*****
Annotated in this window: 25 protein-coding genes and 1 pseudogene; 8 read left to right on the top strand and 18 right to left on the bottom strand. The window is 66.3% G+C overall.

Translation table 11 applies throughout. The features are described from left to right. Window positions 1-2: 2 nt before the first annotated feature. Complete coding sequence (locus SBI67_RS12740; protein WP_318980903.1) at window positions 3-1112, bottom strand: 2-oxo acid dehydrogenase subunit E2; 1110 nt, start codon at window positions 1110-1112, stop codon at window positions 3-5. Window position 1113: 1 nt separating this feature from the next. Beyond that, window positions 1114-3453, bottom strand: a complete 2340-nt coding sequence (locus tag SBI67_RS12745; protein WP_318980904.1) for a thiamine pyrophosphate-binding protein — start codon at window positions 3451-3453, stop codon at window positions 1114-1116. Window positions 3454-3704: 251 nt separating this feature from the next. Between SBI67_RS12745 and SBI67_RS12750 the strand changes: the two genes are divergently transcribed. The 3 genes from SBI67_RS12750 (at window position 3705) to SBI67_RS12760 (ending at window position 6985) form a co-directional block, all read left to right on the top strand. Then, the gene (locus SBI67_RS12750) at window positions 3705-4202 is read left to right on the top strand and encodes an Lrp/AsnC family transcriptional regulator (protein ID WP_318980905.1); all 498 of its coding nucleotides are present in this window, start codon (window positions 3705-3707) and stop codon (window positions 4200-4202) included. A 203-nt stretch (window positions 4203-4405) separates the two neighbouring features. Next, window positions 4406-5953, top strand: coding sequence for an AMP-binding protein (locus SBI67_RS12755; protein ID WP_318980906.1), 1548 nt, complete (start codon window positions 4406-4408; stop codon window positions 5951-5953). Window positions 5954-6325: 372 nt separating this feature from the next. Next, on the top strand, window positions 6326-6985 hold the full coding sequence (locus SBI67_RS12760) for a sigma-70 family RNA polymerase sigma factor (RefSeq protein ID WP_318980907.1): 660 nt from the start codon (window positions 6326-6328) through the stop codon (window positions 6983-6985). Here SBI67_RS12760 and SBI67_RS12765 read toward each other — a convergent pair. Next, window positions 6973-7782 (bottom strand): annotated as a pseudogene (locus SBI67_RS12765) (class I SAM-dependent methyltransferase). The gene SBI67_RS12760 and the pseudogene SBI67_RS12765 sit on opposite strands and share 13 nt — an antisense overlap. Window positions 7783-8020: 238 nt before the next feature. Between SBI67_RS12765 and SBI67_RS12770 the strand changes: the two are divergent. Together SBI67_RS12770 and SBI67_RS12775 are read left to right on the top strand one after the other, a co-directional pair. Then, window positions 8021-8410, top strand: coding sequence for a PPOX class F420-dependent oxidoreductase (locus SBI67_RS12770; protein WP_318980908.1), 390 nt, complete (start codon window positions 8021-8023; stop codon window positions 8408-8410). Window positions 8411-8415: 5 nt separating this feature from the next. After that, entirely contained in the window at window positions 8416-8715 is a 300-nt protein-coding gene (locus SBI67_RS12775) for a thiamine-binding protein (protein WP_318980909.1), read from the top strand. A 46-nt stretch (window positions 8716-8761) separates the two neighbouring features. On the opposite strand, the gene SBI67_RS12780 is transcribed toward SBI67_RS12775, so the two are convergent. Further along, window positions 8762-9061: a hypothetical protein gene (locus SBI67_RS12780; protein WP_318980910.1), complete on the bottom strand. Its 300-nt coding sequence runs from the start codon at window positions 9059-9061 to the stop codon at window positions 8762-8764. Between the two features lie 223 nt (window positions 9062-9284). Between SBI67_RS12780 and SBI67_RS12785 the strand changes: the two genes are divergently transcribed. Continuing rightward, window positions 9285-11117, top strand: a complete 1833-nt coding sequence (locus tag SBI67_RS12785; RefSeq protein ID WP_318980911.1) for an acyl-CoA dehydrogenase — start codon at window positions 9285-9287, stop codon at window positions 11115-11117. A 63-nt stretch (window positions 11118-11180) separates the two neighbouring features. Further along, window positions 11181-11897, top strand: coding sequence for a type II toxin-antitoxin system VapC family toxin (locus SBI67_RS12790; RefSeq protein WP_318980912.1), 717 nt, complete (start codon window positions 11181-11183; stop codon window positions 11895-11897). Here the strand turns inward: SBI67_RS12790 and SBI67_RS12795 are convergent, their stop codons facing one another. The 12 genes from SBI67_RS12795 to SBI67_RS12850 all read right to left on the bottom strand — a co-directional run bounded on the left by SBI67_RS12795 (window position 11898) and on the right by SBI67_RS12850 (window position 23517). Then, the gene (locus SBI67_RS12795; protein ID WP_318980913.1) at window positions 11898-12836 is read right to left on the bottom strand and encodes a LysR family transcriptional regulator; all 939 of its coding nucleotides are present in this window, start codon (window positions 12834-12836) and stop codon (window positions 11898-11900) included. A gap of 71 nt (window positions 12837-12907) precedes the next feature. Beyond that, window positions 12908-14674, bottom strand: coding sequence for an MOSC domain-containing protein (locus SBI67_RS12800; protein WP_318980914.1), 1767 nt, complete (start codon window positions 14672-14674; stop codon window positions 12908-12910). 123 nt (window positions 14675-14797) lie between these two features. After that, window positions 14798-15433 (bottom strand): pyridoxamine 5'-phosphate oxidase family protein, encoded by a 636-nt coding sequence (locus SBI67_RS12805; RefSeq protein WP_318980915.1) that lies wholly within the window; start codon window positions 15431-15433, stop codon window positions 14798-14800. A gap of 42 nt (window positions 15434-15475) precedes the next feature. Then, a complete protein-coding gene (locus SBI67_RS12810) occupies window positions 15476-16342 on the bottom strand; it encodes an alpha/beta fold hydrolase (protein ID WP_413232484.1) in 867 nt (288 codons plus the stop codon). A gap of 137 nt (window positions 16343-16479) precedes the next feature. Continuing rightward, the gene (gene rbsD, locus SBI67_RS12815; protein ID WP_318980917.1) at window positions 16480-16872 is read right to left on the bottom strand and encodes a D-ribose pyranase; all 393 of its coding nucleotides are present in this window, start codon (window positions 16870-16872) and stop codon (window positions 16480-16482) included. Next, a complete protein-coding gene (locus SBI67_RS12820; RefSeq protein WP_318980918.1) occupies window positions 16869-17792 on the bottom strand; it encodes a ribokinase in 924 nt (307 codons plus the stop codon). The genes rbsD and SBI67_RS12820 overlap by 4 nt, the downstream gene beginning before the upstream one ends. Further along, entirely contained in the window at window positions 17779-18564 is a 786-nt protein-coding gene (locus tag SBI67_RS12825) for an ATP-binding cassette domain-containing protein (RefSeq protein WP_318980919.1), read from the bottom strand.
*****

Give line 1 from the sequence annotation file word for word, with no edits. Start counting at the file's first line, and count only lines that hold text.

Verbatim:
Annotated in this window: 25 protein-coding genes and 1 pseudogene; 8 read left to right on the top strand and 18 right to left on the bottom strand. The window is 66.3% G+C overall.